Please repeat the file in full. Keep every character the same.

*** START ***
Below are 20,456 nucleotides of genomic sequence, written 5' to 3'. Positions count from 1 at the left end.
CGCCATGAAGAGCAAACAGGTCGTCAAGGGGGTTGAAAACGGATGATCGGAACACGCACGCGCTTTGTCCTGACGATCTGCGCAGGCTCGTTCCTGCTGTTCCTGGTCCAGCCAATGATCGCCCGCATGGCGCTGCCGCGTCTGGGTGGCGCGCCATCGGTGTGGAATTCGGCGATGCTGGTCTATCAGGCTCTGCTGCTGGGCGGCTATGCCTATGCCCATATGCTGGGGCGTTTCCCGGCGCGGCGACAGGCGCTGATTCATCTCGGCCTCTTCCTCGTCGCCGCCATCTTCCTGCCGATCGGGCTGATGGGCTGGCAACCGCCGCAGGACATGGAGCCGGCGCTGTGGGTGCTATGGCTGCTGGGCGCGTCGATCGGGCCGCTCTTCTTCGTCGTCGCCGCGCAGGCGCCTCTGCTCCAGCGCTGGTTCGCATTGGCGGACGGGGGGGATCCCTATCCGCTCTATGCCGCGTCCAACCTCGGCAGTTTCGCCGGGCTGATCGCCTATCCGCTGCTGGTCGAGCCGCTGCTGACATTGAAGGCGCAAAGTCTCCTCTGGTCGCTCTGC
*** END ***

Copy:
Below are 20,456 nucleotides of genomic sequence, written 5' to 3'. Positions count from 1 at the left end.
CGCCATGAAGAGCAAACAGGTCGTCAAGGGGGTTGAAAACGGATGATCGGAACACGCACGCGCTTTGTCCTGACGATCTGCGCAGGCTCGTTCCTGCTGTTCCTGGTCCAGCCAATGATCGCCCGCATGGCGCTGCCGCGTCTGGGTGGCGCGCCATCGGTGTGGAATTCGGCGATGCTGGTCTATCAGGCTCTGCTGCTGGGCGGCTATGCCTATGCCCATATGCTGGGGCGTTTCCCGGCGCGGCGACAGGCGCTGATTCATCTCGGCCTCTTCCTCGTCGCCGCCATCTTCCTGCCGATCGGGCTGATGGGCTGGCAACCGCCGCAGGACATGGAGCCGGCGCTGTGGGTGCTATGGCTGCTGGGCGCGTCGATCGGGCCGCTCTTCTTCGTCGTCGCCGCGCAGGCGCCTCTGCTCCAGCGCTGGTTCGCATTGGCGGACGGGGGGGATCCCTATCCGCTCTATGCCGCGTCCAACCTCGGCAGTTTCGCCGGGCTGATCGCCTATCCGCTGCTGGTCGAGCCGCTGCTGACATTGAAGGCGCAAAGTCTCCTCTGGTCGCTCTGC